Humboldt County Public Health confirmed no new COVID-19 cases today for just the second time since July 13, leaving the county's case tally at 482, including 94 so far this month.
Humboldt County remains in the “moderate” category under the state's new four-tiered system, but health officials have warned that the region is on the verge of being pushed into the “substantial” risk tier, with the positivity rate over the past week at 3.6 percent.
The state's "substantial" risk tier — which includes counties averaging between 4 and seven new cases a day per 100,000 residents or test positivity rates of 5 to 8 percent — brings tighter restrictions, including further limiting indoor restaurant and gym capacities and closing some "non-essential indoor business operations," like office. If the county were to move into the "substantial risk" tier, it would then need to record numbers in the "moderate" tier for 21 consecutive days before the state would loosen the added restrictions. The state's framework, which was updated Tuesday, was looking at county level data as of Sept. 5. Since then, Humboldt County has confirmed 73 new cases, or roughly 4.2 per 100,000 residents per day.
Statewide, the testing positivity rate sits at about 4.2 percent — the national rate is 5.0 percent — with an average of 7.7 new COVID-19 cases confirmed daily per 100,000 residents.
Today's announcement of no new cases was made after laboratories processed 269 samples with a positivity rate of 0 percent.
To date, Humboldt County has seen 27 COVID-19 hospitalizations and six deaths. Nationally, more than 6.7 million cases have been confirmed with 197,116 fatalities, according to the Centers for Disease Control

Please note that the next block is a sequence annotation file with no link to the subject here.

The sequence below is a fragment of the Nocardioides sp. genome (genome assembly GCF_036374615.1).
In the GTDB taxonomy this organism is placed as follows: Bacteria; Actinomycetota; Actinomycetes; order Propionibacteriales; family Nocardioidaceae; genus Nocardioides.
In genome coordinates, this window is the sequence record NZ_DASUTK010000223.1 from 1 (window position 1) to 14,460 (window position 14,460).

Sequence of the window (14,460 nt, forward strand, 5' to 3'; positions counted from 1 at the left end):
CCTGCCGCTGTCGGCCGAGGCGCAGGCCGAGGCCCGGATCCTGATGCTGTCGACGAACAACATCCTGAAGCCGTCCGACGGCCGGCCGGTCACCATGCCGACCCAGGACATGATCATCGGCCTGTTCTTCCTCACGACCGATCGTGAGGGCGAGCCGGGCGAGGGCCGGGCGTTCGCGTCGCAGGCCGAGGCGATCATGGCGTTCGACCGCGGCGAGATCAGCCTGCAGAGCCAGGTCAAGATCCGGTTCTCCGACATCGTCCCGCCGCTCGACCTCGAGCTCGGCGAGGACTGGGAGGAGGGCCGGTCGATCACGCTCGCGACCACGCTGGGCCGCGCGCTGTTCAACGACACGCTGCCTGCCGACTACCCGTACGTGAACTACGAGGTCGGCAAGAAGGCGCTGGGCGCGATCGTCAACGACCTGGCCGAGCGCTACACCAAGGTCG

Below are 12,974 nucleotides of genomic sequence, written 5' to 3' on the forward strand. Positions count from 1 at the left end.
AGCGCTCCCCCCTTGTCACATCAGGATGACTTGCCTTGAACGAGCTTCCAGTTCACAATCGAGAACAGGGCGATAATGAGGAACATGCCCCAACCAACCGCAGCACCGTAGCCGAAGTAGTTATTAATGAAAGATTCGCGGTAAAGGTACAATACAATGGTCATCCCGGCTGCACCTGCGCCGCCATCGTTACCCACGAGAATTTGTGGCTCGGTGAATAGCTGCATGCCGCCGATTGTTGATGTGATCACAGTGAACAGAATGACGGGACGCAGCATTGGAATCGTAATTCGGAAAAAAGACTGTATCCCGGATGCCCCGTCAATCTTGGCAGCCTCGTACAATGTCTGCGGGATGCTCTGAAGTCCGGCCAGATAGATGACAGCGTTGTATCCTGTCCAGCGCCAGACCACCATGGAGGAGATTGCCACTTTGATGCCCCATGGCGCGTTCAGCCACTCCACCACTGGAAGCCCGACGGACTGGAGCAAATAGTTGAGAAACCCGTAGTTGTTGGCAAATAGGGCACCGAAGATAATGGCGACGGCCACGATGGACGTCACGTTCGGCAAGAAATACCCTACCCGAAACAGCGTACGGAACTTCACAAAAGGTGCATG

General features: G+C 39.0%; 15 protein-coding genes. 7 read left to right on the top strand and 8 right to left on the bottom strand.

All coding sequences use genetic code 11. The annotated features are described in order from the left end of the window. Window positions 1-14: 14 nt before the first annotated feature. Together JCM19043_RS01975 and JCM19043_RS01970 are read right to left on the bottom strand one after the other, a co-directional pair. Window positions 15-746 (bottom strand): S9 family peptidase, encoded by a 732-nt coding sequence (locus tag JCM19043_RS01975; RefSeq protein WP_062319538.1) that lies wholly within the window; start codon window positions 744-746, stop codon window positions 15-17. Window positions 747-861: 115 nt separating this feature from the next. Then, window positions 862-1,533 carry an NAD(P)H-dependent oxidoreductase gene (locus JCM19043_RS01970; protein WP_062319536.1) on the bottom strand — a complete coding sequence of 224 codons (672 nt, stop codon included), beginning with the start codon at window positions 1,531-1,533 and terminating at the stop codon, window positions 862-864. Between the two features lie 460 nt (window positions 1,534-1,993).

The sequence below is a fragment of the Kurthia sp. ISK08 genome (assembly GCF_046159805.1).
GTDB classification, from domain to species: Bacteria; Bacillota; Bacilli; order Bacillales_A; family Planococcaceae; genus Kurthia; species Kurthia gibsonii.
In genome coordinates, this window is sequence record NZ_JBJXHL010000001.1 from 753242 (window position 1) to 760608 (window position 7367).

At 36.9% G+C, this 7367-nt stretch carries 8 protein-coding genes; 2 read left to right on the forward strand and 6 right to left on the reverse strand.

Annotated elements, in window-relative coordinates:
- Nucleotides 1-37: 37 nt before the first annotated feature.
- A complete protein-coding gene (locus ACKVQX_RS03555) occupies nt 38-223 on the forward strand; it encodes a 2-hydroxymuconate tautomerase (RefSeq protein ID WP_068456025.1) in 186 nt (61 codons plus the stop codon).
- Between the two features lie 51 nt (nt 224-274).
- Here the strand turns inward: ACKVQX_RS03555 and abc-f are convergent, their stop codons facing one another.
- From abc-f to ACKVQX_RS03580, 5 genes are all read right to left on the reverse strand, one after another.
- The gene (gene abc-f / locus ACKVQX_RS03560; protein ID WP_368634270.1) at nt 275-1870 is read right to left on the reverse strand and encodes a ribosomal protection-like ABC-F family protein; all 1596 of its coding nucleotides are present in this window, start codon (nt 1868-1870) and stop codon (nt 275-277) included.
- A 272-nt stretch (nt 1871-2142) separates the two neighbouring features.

, including 769,831 cases and 14,812 deaths in California.
Basics of COVID-19
The California Department of Public Health and the Centers for Disease Control, state that symptoms of novel coronavirus include cough and shortness of breath or difficulty breathing, or at least two of the following: fever, chills, repeated shaking with chills, muscle pain, headache, sore throat or a new loss of taste or smell.
Emergency warning signs needing immediate medical attention include difficulty breathing or shortness of breath, persistent pain or pressure in the chest, new confusion or inability to awaken, and bluish lips or face.
In an emergency situation:
Call ahead to the emergency room or inform the 911 operator of the possibility of a COVID-19 infection and, if possible, put on a face mask.
Symptoms or possible exposure:
In the case of a possible exposure with symptoms — fever and cough or shortness of breath — contact your doctor’s office or the county Department of Health and Human Services, which has a hotline that can be reached during business hours at firstname.lastname@example.org or at (707) 441-5000. Residents seeking medical advice or questions about testing are asked to contact Public Health at email@example.com or at (707) 445-6200.
St. Joseph Health has also set up a virtual assessment tool as an aid to assess risk factors for contracting the illness, which can be found at here
The Federal Emergency Management Agency has started a rumor-control webpage that can be found here
For the Journal
's latest COVID stories, updates and information resources, click here
Read the county's release below.